By Adrian | January 2, 2020
The Glasgow firetrail as its affectionately known as (it doesn’t have an official name) is a brutal unmarked track that follows a rocky riverbed up the side of Mt. Dandenong on the outskirts of Melbourne Victoria. It has an initial rise of about 400m over a distance of 1400m, or a 28% grade. It is as technically challenging navigating through the loose rock as it is physically demanding. It is also a much harder alternative than the popular 1000 steps track located on the other side of Mt. Dandenong in Upper Ferntree Gully. This track is frequently used by people training for the Kokoda Trail in PNG. I also enjoy this track as its not too far from home and is a much quieter track when compared with the 1000 steps. While you may share this trail with 10-20 people on a busy day, you literally get 100’s of people at the 1000 steps in Upper Ferntree Gully, some there for fitness, others there to sightsee, which can make getting a car park to start with difficult.
To get there, park your car at the intersection of Glasgow Rd and Sheffield Road in Kilsyth. There is a small carpark there. Parking here will give you the full punishment that this trail has to offer.
Some cheating is possible as you can drive 500m up to the gate (but there are only 3-4 car spots here and it involves driving up a steep gravel road)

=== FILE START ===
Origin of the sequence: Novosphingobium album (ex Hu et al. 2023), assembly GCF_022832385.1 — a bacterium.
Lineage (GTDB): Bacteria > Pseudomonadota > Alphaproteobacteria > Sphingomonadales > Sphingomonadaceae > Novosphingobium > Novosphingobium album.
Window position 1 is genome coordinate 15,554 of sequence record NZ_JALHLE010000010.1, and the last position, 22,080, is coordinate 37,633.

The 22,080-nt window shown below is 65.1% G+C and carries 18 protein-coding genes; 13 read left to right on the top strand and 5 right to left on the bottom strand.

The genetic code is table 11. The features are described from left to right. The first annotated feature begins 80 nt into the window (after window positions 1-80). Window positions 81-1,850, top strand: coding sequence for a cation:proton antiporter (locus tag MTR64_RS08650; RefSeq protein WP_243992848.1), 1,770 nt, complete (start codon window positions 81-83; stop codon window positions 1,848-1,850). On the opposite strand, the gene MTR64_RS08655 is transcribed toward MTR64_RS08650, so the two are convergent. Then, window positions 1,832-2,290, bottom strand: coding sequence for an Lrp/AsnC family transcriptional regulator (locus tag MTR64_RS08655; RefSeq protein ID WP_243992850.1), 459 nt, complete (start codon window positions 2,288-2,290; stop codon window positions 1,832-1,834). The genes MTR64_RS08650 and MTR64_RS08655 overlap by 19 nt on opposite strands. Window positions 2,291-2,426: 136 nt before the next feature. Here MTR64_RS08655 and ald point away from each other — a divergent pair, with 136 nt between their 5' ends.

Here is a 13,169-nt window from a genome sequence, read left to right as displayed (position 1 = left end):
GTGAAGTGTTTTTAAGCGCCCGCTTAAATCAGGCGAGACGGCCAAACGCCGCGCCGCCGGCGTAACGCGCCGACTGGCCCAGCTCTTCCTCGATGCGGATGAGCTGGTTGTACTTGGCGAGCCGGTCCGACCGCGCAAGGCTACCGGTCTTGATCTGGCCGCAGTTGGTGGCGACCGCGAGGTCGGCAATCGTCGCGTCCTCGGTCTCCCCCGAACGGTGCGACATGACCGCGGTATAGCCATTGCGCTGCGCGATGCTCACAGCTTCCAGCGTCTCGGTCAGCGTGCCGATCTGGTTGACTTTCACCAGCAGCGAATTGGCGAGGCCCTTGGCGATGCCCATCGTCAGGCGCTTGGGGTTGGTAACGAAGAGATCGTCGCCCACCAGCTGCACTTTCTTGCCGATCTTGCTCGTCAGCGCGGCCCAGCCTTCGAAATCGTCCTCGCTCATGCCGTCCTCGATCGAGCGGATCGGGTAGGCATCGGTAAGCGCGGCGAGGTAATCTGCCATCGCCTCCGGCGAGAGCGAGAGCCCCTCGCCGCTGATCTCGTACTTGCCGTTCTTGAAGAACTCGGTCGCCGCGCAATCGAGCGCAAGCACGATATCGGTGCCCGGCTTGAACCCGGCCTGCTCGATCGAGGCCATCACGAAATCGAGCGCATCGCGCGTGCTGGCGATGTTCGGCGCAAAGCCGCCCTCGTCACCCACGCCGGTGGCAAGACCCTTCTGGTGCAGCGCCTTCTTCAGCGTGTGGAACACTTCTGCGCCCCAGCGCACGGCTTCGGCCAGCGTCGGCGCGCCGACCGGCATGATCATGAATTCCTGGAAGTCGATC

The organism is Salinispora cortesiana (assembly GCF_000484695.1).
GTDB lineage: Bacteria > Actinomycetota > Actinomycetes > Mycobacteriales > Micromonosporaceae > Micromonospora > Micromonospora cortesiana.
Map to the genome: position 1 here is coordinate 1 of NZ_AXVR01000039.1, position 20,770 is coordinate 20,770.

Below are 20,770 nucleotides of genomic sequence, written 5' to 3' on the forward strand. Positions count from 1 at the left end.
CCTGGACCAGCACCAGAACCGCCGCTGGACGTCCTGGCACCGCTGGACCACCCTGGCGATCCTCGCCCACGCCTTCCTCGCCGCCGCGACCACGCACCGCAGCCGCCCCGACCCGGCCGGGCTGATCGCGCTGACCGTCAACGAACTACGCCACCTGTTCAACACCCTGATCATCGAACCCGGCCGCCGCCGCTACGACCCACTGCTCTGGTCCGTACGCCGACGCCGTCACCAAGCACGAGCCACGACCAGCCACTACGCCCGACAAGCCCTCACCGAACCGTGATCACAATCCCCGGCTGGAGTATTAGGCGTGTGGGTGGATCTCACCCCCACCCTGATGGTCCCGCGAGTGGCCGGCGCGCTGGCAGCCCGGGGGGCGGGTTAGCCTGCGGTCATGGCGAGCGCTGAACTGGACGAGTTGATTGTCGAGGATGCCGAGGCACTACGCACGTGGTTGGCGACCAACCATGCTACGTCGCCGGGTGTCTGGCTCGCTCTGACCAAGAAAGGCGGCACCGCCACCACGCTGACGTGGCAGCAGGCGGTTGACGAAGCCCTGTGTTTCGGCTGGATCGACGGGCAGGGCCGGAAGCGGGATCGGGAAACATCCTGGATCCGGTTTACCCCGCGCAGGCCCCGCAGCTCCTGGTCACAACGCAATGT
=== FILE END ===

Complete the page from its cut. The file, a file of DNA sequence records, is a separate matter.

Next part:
Keep heading up the hill until the
Singleton track takes a 90 degree turn to the left. Ignore that track now and go straight ahead, onto the riverbed.
Its pretty much like this the rest of the way up, until you get to the higher parts.
The angle of the trees might give you an indication of how steep it is, but pictures never seem to do justice.
As you start to get closer to the top, its more of the same navigating over rock.
The fog provided an erie mood and blocked out the views.
The most dangerous part about this track, isn’t going up the hill, but coming down, you don’t want to be rolling an ankle or taking a tumble here. As I’m not keen coming down the same way I went up (there have been helicopter rescues required for people on this track before), it’s for this reason I take the scenic way down on the management trail for as long as possible. It adds a further 3.2km to this circuit making the total just under 5kms.
When you get finally get to the top, have a breather and a rest then turn right and follow the
Kyeema track to
Burkes Lookout. Ordinarily you can see the Melbourne city skyline from here, but today I give you a picture of fog. I guess you will need to do this track yourself if you want to see it ;-)
The management track does have steep gravel sections that are slippery underfoot so care is still required, but theres something about walking in a forest setting that’s magical. The
Kyeema track joins up with the
Zigzag track where you start to descend via a series of switchbacks.
This part is quite gentle in comparison to going up!
Eventually the management track intersects with the riverbed path I took up, so its from this point you take a left and head down the remainder of the trail you came up on.
While this isn’t the hardest or steepest track i’ve done, its certainly one to get your heart pumping and leave you breathless. I highly recommend it if you get the chance.